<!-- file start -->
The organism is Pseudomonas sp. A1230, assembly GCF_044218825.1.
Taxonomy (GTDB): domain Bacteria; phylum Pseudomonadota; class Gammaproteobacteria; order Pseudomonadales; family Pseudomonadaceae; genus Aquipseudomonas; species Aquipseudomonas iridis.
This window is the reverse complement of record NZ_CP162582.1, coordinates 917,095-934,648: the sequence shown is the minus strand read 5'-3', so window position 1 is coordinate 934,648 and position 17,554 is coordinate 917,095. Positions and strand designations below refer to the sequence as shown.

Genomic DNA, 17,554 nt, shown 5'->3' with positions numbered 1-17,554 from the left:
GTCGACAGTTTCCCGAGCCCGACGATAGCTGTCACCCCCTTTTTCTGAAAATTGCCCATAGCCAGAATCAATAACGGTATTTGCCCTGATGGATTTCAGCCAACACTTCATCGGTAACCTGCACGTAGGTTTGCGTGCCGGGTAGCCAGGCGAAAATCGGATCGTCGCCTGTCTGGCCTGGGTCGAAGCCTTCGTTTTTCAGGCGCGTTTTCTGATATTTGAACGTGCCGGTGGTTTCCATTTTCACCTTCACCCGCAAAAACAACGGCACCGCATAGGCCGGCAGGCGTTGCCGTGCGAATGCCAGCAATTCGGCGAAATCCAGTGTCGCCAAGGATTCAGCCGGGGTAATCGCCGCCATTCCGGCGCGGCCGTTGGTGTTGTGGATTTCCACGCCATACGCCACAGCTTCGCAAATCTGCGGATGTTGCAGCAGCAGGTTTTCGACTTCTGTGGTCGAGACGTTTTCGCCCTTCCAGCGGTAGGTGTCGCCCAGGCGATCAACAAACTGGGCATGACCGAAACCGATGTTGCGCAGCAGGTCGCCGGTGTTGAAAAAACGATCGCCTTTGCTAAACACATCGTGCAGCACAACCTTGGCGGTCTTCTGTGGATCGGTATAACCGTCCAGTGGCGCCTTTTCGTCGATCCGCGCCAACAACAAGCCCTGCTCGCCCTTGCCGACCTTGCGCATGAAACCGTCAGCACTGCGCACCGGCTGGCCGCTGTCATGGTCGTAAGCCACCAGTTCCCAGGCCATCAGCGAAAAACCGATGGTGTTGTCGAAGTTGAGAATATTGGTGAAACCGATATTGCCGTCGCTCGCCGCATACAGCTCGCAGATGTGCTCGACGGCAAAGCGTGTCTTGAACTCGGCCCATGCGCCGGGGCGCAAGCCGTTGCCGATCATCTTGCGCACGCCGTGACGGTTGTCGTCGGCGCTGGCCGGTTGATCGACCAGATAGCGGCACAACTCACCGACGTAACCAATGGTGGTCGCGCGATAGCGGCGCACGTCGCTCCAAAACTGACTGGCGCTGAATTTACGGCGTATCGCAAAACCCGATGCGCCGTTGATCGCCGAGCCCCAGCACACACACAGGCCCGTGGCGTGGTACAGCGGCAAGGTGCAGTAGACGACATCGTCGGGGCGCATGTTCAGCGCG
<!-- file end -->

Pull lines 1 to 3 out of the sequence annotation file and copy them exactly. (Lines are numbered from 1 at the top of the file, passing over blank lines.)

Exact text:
The organism is Pseudomonas sp. A1230, assembly GCF_044218825.1.
Taxonomy (GTDB): domain Bacteria; phylum Pseudomonadota; class Gammaproteobacteria; order Pseudomonadales; family Pseudomonadaceae; genus Aquipseudomonas; species Aquipseudomonas iridis.
This window is the reverse complement of record NZ_CP162582.1, coordinates 917,095-934,648: the sequence shown is the minus strand read 5'-3', so window position 1 is coordinate 934,648 and position 17,554 is coordinate 917,095. Positions and strand designations below refer to the sequence as shown.